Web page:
First we stopped at a famous plaza, Piazza Trinità dei Monti, and the Spanish Steps, the monumental stairway of 135 steps. Along the climb is a house that belonged to the famous English poet, John Keats, who lived and died there.
I researched The Pantheon on the web, and here is what I found: “Almost two thousand years after it was built, the Pantheon’s dome is still the world’s largest unreinforced concrete dome. The height to the oculus and the diameter of the interior circle are the same, 43.3 metres (142 ft). It is one of the best-preserved of all Ancient Roman buildings. It has been in continuous use throughout its history, and since the 7th century, the Pantheon has been used as a church dedicated to “St. Mary and the Martyrs” (Latin: Santa Maria ad Martyres) but informally known as “Santa Maria Rotonda”. The square in front of the Pantheon is called Piazza della Rotonda.” Yes, when it rains, the water comes in to the Pantheon.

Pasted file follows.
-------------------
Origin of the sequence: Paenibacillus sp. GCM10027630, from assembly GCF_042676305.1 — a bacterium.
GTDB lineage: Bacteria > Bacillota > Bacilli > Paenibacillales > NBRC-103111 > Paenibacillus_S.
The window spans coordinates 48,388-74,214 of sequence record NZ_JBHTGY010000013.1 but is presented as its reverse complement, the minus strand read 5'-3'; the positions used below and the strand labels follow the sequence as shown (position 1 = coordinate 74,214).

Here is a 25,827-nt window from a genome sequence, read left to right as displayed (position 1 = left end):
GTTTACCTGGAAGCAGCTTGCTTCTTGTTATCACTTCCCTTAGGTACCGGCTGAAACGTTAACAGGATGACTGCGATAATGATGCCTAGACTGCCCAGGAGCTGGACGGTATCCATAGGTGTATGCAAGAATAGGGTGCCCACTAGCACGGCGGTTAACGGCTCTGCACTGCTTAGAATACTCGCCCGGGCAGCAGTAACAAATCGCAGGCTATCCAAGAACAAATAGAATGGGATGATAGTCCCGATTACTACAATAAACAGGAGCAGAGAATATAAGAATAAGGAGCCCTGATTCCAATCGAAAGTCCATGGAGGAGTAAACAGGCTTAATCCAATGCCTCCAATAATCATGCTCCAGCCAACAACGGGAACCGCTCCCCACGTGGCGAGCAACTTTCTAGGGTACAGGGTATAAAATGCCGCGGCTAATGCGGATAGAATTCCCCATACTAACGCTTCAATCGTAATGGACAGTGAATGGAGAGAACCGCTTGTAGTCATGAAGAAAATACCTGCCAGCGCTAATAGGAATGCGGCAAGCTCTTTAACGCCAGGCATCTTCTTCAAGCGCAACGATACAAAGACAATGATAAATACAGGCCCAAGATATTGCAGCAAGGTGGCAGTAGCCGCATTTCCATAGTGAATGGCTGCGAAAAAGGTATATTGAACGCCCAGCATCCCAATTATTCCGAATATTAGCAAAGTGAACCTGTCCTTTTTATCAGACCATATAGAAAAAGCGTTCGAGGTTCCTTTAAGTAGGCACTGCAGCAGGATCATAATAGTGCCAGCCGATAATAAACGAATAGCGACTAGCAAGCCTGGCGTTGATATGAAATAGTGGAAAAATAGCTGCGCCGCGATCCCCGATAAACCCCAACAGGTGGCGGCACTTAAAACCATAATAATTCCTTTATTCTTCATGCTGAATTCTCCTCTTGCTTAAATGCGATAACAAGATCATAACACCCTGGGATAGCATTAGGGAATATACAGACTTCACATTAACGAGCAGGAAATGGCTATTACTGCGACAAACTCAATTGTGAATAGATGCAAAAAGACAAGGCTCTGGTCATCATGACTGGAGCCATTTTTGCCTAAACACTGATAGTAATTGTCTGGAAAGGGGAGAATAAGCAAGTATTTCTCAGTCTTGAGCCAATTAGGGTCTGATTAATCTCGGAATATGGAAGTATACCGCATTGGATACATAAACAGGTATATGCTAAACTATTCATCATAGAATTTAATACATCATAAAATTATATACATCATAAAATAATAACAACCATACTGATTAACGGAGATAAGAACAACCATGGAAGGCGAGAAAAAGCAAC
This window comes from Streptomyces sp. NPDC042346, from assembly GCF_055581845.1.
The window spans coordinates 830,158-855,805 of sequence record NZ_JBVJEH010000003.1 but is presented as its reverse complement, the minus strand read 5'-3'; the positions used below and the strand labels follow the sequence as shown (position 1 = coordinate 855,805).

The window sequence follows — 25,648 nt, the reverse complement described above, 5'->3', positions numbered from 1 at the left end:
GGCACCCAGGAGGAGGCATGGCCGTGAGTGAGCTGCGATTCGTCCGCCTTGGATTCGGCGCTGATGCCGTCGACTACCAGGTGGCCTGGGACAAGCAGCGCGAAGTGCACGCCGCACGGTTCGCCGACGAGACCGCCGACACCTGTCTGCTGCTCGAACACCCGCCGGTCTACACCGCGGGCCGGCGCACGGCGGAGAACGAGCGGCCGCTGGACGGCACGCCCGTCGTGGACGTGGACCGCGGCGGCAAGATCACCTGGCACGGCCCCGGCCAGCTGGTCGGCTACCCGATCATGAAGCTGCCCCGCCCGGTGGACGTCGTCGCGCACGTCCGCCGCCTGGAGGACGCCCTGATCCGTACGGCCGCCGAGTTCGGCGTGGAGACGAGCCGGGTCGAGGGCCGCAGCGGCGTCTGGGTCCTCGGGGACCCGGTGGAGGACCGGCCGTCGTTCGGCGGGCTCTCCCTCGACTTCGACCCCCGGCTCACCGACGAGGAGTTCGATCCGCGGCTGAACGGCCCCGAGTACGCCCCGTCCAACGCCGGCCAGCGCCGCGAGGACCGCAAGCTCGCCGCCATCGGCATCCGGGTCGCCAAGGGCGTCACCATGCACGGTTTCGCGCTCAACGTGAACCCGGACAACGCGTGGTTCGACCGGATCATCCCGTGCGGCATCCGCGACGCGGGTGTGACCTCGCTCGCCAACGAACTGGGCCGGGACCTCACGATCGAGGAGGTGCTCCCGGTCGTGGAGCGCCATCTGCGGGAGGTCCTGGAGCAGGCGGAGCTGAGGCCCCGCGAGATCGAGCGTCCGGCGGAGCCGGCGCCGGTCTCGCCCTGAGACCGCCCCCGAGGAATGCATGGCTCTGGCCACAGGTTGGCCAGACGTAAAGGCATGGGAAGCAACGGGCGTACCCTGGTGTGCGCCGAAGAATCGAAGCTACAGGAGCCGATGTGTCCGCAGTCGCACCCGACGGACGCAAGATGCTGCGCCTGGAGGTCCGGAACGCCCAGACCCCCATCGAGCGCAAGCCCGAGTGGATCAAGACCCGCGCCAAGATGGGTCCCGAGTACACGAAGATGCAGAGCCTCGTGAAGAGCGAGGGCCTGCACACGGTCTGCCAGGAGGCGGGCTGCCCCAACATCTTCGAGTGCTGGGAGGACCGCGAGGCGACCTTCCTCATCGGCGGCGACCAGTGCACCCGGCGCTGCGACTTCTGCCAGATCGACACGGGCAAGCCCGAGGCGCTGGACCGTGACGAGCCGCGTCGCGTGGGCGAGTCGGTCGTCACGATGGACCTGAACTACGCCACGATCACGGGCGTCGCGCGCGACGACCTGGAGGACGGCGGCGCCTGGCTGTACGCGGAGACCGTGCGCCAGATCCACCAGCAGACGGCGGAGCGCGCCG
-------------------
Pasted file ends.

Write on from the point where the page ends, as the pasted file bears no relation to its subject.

And it did not let me down! Let me share my excitement and enthusiasm with you:
The Coliseum is in many pictures describing Rome.
It is a two thousand year old arena that was used mostly for gladiators to fight to their deaths. I don’t understand why people wanted to watch this, were they cheering “Die, Die, Die!” or “Go out and die for your old man!” It was terrible.
n between matches jugglers and musicians would entertain the crowd. Things were definitely different back then, right?
Later on, humans came up with better ideas for the coliseum, like a theater. The church put an end to the brutality.
There are other ruins right outside the coliseum, too. These are called “the Forum,” where there was a marketplace and government structures. Cool, huh? The Roman Forum!
Believe it or not, I think it’s about time to pack our bags (again) and catch the train for the next stop, Florence!
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